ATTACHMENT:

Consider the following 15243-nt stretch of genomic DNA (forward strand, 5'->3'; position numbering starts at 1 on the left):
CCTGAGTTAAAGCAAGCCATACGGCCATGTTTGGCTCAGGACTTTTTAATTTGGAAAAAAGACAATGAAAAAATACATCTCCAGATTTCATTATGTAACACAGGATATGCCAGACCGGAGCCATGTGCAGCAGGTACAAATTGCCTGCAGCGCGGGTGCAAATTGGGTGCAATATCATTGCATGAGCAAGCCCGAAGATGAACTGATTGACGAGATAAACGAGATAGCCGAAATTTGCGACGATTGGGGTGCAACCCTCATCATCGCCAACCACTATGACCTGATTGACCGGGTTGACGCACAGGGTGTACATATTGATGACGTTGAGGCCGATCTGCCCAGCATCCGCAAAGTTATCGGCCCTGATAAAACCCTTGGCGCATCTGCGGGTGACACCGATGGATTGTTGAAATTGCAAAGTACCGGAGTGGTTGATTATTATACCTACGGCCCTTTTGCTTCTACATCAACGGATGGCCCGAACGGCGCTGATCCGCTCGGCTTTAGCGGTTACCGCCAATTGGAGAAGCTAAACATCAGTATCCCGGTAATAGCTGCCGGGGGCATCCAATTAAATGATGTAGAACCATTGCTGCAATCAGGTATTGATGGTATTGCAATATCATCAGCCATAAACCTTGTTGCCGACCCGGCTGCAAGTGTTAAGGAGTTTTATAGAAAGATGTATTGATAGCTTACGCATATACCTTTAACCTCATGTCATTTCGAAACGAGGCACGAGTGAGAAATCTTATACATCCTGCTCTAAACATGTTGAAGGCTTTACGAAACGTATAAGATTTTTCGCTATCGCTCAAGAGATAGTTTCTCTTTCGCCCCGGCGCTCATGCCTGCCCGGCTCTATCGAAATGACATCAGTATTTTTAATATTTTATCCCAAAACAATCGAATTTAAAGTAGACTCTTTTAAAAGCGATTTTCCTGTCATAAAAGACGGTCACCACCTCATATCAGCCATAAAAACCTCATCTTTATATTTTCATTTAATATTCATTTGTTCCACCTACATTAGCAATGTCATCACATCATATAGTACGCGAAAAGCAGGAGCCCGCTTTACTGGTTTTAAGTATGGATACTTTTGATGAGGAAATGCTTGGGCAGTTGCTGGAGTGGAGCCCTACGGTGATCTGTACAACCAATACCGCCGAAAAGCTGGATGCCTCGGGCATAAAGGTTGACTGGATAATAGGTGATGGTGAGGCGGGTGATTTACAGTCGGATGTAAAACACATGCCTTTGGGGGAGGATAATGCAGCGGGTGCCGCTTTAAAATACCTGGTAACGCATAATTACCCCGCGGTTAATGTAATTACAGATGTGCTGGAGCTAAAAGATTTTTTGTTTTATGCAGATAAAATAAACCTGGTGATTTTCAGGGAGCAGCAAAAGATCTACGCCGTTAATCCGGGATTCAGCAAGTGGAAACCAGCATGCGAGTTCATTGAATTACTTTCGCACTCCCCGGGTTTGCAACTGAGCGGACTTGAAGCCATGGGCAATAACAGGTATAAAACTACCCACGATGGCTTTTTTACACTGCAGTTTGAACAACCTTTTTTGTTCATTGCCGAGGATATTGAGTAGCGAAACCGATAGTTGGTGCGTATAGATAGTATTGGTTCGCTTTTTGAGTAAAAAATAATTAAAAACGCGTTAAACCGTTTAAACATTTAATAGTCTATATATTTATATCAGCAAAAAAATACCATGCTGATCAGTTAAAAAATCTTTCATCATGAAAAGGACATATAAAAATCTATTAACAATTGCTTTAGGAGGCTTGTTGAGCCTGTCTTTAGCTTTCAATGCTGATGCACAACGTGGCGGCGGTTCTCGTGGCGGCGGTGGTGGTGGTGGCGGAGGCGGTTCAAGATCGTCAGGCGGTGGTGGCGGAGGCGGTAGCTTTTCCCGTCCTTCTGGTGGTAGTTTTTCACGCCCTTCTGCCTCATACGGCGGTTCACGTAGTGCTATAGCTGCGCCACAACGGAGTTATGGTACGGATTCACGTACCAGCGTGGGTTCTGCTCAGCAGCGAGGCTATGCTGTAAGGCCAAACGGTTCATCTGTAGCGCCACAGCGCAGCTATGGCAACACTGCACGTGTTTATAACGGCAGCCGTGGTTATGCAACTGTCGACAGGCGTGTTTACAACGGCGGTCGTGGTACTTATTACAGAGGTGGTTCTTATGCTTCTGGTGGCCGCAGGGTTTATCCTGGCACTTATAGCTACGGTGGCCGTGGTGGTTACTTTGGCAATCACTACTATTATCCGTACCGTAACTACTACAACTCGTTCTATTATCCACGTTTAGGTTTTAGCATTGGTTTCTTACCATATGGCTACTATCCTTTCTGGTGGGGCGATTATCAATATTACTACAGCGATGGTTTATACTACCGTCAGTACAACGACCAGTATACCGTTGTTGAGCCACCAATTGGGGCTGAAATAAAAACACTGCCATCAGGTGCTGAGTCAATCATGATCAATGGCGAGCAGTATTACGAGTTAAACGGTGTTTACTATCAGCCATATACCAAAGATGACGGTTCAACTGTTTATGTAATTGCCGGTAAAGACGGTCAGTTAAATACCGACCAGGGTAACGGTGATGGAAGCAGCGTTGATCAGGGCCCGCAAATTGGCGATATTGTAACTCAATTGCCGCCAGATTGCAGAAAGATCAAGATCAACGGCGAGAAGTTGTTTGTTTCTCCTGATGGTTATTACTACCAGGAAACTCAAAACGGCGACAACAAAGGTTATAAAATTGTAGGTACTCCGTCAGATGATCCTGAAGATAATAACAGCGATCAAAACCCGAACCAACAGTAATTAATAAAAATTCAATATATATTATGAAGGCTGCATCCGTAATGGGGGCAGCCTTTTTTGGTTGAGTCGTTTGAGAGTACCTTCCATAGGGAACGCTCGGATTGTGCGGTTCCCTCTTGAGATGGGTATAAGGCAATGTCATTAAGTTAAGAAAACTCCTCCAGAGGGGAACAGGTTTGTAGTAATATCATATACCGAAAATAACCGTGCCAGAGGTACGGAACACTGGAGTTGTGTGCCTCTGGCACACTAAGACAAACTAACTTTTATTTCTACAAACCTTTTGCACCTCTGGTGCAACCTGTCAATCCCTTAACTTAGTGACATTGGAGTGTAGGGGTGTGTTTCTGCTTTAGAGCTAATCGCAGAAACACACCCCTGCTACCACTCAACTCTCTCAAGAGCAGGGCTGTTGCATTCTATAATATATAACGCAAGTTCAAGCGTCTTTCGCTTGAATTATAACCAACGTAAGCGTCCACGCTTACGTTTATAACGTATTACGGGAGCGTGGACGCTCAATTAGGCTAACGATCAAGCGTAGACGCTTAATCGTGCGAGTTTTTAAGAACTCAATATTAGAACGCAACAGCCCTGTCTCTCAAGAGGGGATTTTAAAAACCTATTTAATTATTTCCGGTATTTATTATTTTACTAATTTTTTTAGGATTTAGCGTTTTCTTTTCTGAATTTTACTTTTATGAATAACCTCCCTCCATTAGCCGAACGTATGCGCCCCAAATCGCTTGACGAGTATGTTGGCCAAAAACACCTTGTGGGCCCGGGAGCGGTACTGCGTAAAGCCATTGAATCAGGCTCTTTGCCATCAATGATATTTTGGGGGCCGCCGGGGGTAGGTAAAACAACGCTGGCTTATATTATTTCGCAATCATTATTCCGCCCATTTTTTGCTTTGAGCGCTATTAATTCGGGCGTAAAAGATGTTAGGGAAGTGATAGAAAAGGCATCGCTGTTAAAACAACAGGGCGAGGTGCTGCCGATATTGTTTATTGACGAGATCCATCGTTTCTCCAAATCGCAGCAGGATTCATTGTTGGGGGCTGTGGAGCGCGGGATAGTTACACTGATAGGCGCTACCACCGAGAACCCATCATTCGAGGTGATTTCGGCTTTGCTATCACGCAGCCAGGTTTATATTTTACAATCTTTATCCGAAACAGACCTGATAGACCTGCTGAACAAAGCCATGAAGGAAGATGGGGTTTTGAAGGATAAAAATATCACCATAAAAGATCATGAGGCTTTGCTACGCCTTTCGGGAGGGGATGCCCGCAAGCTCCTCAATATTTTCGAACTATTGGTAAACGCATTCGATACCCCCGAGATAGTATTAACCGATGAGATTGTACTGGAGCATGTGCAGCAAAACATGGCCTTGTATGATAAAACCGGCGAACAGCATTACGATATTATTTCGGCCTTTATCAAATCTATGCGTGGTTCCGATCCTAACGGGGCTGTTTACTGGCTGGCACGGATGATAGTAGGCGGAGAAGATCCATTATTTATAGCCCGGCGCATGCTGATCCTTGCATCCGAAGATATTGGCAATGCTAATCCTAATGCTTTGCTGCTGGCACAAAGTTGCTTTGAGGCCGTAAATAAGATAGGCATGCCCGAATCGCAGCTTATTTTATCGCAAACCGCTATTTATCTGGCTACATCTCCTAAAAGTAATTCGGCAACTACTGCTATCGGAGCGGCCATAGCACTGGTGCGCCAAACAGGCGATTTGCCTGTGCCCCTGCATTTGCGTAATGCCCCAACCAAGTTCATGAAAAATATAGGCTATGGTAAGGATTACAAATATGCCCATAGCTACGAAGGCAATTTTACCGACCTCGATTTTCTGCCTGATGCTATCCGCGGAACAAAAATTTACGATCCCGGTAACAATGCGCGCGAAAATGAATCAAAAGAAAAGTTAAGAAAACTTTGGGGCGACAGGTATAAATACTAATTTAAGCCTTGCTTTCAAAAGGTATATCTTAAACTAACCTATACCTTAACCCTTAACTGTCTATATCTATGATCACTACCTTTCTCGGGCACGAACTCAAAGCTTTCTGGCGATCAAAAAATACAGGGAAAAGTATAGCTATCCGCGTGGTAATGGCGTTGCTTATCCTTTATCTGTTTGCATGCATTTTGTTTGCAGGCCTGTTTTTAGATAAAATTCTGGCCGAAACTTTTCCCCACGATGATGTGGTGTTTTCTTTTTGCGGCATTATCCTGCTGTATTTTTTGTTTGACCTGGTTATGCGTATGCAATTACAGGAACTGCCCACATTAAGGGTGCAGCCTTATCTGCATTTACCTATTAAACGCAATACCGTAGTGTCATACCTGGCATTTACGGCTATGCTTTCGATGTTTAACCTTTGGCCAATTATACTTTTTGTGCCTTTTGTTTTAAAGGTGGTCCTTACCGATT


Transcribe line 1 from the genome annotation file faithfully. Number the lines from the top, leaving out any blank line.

Consider the following 15243-nt stretch of genomic DNA (forward strand, 5'->3'; position numbering starts at 1 on the left):